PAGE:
Tech highlights lung tumours for better removal
A groundbreaking technology that enhances lung cancer tissue is providing surgeons with a significantly better chance of finding and removing more cancer than ever before.
Near-infrared imaging with OTL38 during surgery for lung cancer is a promising technology, with the potential to significantly improve the completeness and quality of tumour removal.
Dr Inderpal (Netu) S Sarkaria from the University of Pittsburgh Medical Center in Pennsylvania — along with colleagues from six institutions — conducted a phase II trial in 92 patients with lung lesions who were to undergo pulmonary resection for non-small cell lung cancer (NSCLC).
Before their operations, each patient received a measured intravenous dose of OTL38, composed of near-infrared dye and a targeting molecule. The molecule attaches to folic acid-based receptors on cancer cells and can be illuminated during surgery using a special surgical endoscope. This helps identify small, hard-to-detect cancer lesions that should be surgically removed but might otherwise have been missed.
The researchers made assessments in three phases: lung inspection, tumour resection and specimen check.
During the inspection phase, molecular imaging identified 10 additional cancers (that were missed when using visual examination and manual touch) in seven patients (8%).
In the resection phase, researchers determined that OTL38 enabled localisation of lesions that were not found in 11 patients (12%).
After the surgeons found that all margins were visually adequate or clear in the specimen check, the resected specimens were further assessed using molecular imaging. Inadequate margins (microscopic residual tumour left at the edges) were uncovered in eight patients (9%).
Overall, the researchers determined that OTL38 molecular imaging helped improve outcomes for one in four patients (26%).
“OTL38 is the first technique that is specific to imaging adenocarcinomas of the lung, which is one of the most common types of invasive lung cancer, making it unique and clinically useful in this respect,” Dr Sarkaria said.
“Localisation of tumours, identification of occult tumours and immediate tumour margin assessment during surgery for adenocarcinomas of the lung were significantly improved with the use of this technology.”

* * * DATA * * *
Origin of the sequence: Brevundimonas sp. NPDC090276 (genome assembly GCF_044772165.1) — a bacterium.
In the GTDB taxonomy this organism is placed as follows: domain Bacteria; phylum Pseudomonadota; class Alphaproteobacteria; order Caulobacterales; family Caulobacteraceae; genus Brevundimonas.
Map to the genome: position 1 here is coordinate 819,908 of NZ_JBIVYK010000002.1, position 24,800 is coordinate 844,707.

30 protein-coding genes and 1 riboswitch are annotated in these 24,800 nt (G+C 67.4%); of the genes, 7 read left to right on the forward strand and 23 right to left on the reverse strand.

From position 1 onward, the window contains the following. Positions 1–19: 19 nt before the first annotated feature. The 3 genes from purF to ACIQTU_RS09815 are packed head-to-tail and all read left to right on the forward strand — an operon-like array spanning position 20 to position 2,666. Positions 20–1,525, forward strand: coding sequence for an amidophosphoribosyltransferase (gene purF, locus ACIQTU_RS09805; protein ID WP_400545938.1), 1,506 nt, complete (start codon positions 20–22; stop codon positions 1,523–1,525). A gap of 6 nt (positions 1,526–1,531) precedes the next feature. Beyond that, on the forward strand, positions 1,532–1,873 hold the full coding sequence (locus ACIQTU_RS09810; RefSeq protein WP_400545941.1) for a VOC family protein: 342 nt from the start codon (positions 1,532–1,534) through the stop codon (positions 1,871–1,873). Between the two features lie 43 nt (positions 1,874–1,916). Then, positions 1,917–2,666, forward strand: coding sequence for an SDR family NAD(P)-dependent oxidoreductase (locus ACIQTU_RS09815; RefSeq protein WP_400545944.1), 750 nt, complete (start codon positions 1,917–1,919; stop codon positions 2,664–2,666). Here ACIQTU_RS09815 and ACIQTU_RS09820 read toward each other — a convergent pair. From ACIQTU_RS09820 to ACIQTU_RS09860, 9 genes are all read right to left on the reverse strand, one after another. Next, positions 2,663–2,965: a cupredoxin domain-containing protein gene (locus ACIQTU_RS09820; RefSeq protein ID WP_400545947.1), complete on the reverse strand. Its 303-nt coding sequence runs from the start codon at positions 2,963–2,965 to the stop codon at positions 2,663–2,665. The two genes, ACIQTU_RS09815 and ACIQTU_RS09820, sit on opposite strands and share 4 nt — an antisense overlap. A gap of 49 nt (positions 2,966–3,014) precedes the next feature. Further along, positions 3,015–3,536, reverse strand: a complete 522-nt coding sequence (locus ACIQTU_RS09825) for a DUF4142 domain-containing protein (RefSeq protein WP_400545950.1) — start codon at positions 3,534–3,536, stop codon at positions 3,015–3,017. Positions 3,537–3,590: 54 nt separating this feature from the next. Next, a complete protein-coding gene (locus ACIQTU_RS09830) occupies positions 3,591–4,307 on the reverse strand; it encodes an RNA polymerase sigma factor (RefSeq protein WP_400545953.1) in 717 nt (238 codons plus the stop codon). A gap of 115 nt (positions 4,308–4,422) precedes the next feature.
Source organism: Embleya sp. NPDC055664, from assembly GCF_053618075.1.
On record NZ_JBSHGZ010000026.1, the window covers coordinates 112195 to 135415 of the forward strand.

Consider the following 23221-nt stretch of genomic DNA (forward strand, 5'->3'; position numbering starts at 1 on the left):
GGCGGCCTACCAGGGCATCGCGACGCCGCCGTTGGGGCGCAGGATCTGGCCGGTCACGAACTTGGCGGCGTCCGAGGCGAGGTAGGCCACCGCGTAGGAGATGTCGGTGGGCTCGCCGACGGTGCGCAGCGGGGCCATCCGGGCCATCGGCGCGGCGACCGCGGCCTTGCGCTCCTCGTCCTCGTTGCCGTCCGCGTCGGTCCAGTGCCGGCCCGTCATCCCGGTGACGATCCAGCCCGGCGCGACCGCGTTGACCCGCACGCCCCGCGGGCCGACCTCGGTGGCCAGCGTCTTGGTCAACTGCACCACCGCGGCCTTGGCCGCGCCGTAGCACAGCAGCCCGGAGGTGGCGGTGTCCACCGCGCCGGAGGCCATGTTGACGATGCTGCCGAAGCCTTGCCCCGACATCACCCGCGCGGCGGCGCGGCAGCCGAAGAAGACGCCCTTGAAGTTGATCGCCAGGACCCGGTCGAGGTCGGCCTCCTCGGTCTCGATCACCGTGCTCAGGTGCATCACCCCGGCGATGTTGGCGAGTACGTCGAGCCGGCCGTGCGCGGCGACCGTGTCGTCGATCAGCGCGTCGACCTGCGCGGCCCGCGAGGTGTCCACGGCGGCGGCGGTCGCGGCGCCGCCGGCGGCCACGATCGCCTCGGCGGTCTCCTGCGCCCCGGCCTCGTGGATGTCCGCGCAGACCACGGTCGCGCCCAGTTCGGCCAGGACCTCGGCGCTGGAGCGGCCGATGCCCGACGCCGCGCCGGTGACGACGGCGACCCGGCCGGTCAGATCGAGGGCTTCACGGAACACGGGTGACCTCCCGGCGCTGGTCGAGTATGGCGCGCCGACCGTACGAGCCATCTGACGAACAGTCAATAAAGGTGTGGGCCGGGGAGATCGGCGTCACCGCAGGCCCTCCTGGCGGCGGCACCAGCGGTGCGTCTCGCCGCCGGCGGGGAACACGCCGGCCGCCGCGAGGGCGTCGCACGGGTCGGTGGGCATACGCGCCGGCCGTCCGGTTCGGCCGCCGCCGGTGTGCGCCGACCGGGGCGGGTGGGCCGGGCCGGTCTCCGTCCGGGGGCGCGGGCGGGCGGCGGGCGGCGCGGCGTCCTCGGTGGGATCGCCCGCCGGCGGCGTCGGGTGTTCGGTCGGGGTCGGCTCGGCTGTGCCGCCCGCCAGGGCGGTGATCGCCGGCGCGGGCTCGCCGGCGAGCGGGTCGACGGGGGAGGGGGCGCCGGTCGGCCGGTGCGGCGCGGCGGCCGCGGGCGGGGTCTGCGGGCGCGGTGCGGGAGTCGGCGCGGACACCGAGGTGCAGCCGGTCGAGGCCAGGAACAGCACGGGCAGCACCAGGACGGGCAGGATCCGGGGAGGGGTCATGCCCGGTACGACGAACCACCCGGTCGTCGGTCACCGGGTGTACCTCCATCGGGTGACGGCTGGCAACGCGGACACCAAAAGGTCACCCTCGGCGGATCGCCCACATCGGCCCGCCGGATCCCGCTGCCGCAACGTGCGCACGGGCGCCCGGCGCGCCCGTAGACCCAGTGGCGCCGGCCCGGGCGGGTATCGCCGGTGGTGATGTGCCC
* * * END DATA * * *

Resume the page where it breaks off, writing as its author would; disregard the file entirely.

Surgery remains the best potentially curative treatment for early-stage NSCLC. However, research has shown that 30 to 55% of patients with NSCLC develop recurrence, which often is caused by microscopic clusters of cancer cells that were undetected by standard staging methods. This suggests that complete removal needs to be ensured both macroscopically and microscopically during surgery.
“Near-infrared imaging with OTL38 may be a powerful tool to help surgeons significantly improve the quality of lung cancer surgery by more clearly identifying tumours and allowing the surgeon to better see and completely remove them — one of the most vital components in the overall care of patients with this disease,” Dr Sarkaria said.
Surgeons traditionally use X-rays, magnetic resonance imaging, computed tomography (CT) scans, positron emission tomograph and/or ultrasound to determine the size and location of tumours before surgery. However, these imaging modalities are rarely, if ever, used during surgery.
OTL38 is believed to be the first targeted fluorescent marker to provide this type of benefit for lung cancer. The OTL38 technology is different in its ability to detect cancerous tissue not previously identified on preoperative scans and do so in real time, while the surgeon is operating. This is crucial in ensuring that surgeons adequately detect and remove cancer cells that may not be visible to the naked eye or located through touch. The complete removal of diseased tissue during surgery helps to avoid additional surgeries and cancer relapse, as well as increase patients’ overall chances of survival.
“Use of advanced near-infrared imaging techniques such as OTL38 may provide surgeons with powerful tools to improve the quality of lung cancer operations by better identifying small, hard-to-find tumours, finding previously undetected cancers at the time of surgery and better assessing if the entire tumour has been removed,” he explained.
With the implementation of lung screening and the increased use of CT scans in general, cardiothoracic surgeons are seeing more patients with small or undefined nodules, so the availability of technology such as OTL38 is welcome.
“In many circumstances, a preoperative biopsy is not practical or feasible and we are faced with the need for intraoperative identification of these nodules,” University of Virginia’s Dr Linda Martin said.
“This research describes an exciting new approach to localise nodules that are difficult to find without a separate procedure. More importantly, the study showed that because of this technology, additional nodules that were in fact separate cancers were found, and useful information about margin status also resulted.”
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